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2021 Student Research Symposium Delivers Results

“Simply practicing the status quo means we’ll deliver care the way we do today.”

Those were the cautionary words of President Langell, delivered at the opening of NEOMED’s 2021 Student Research Symposium. There was also a call to action in Dr. Langell’s message – a reminder for students to push themselves to find solutions beyond traditional care that will advance the understanding of disease processes and lead to improvements for patients.

“It is so important that research be an integral part of everything we do in academia and the practice of clinical care,” President Langell said. At NEOMED, the University’s robust Student Research Fellowship Program offers funded opportunities for mentored research across the University’s six Research Focus Areas.

COVID-19’s challenges were no match for the 127 students who persevered to complete projects and presented their scholarly research with individual presentations and conversations in breakout rooms at the Symposium, held Nov. 19. The program built on the success of the inaugural online event created in 2020 as a way for students to present their research despite the COVID-19 pandemic.

This year’s Symposium was again led by members of the Committee for Student Clinical Research, who spent months working with their classmates to develop an event at which they could educate the NEOMED community on their work and its implications for the health care system.

“Research does encompass the basic science data, but it also plays a role in building relationships with colleagues and mentors,” said Committee co-president Raman Bhambra, M2, as she shared how students benefit by taking an active role in the research process.

Following the opening remarks, students went into virtual breakout rooms to present their research in individual sessions. Second-year College of Medicine student Alice Dalo was among the presenters, sharing a presentation titled “Language, Race, Ethnicity and Insurance-Related Disparities in Blepharoptosis Surgery.” (Blepharoptosis is drooping of the upper eyelid.) Dalo spent several minutes explaining her scholarly work – including the research methods she used, the results from the data collected, and a discussion and conclusion – then involved participants in a question-and-answer session.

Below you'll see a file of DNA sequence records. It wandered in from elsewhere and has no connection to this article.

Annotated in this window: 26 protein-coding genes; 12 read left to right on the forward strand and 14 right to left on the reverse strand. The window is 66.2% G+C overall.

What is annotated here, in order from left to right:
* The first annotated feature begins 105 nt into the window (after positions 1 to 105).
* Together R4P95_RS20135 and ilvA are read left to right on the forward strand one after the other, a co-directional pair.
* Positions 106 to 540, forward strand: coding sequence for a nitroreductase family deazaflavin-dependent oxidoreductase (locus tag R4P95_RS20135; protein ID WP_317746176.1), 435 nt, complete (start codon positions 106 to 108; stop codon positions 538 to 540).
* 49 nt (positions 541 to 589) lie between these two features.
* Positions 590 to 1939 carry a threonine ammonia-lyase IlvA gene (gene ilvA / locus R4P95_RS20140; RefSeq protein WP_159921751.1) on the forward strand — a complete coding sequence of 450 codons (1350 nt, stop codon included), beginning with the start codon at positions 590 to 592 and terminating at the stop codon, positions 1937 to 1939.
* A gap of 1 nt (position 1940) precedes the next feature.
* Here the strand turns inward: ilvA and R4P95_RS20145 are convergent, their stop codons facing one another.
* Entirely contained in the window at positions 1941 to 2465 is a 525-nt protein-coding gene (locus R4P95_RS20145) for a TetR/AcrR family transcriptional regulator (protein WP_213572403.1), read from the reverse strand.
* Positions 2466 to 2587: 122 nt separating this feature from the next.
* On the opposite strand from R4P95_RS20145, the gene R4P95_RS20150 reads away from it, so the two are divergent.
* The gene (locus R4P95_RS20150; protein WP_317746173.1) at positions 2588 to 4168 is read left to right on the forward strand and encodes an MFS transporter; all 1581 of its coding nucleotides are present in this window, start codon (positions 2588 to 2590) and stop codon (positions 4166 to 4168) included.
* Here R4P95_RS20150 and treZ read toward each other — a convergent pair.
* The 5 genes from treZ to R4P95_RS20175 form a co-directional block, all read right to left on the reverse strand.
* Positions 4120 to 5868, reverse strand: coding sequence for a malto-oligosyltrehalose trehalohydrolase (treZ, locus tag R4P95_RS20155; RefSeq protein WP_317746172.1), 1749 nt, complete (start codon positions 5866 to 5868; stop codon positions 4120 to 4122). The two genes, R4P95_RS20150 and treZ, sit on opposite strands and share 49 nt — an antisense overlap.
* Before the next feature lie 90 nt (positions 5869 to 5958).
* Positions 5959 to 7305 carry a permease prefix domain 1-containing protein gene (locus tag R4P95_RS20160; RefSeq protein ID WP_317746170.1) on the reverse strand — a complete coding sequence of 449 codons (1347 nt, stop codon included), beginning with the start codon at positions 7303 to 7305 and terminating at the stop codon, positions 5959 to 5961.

How did the multi-hour program go?

“My final word of the day is, ‘Wow!’,” said Steven Schmidt, Ph.D., vice president for research and dean of the College of Graduate Studies, following the presentations. “I’m continually blown away by the depth and breadth of the research that is presented by students.”


View Dalo’s and other student presentations from each of the sessions:

Session 1

Foundational Orthopedics
Moderator: Alice Dalo

Anatomical Sciences
Moderator: Pratyusha Ghanta

Neurodegenerative Disorders
Moderator: Gurkiran Singh

Neurodegenerative Disorders and Brain Injury
Moderator: Hannah Mann


Session 2  

Clinical Investigations and Interventions
Moderator: Katie Bretland

Clinical Investigations and Innovations
Moderator: Yusuf Khalil

Primary and Mental Health Care 1
Moderator: Vincent Pham

Primary and Mental Health Care 2
Moderator: Raman Bhambra


Session 3

System Sciences
Moderator: Parker Kelly and Christina Koehler

Moderator: Vindya Perera

Translational Models 1
Moderator: Scott Everett and Andrew Alejo

Translational Models 2
Moderator: Varun Nagendra


Session 4

Quality Improvement and Evaluation
Moderator: Taylor Yamamoto

Education and Program Evaluation
Moderator: Meghana Chanamolu

Moderator: Ernesto Soloranzo Zepeda

Specialty Medicine I
Moderator: Nino Kovaljesko


Session 5

Career Pathways
Moderator: Zachary McCalla

Specialty Medicine II
Moderator: Adam Awad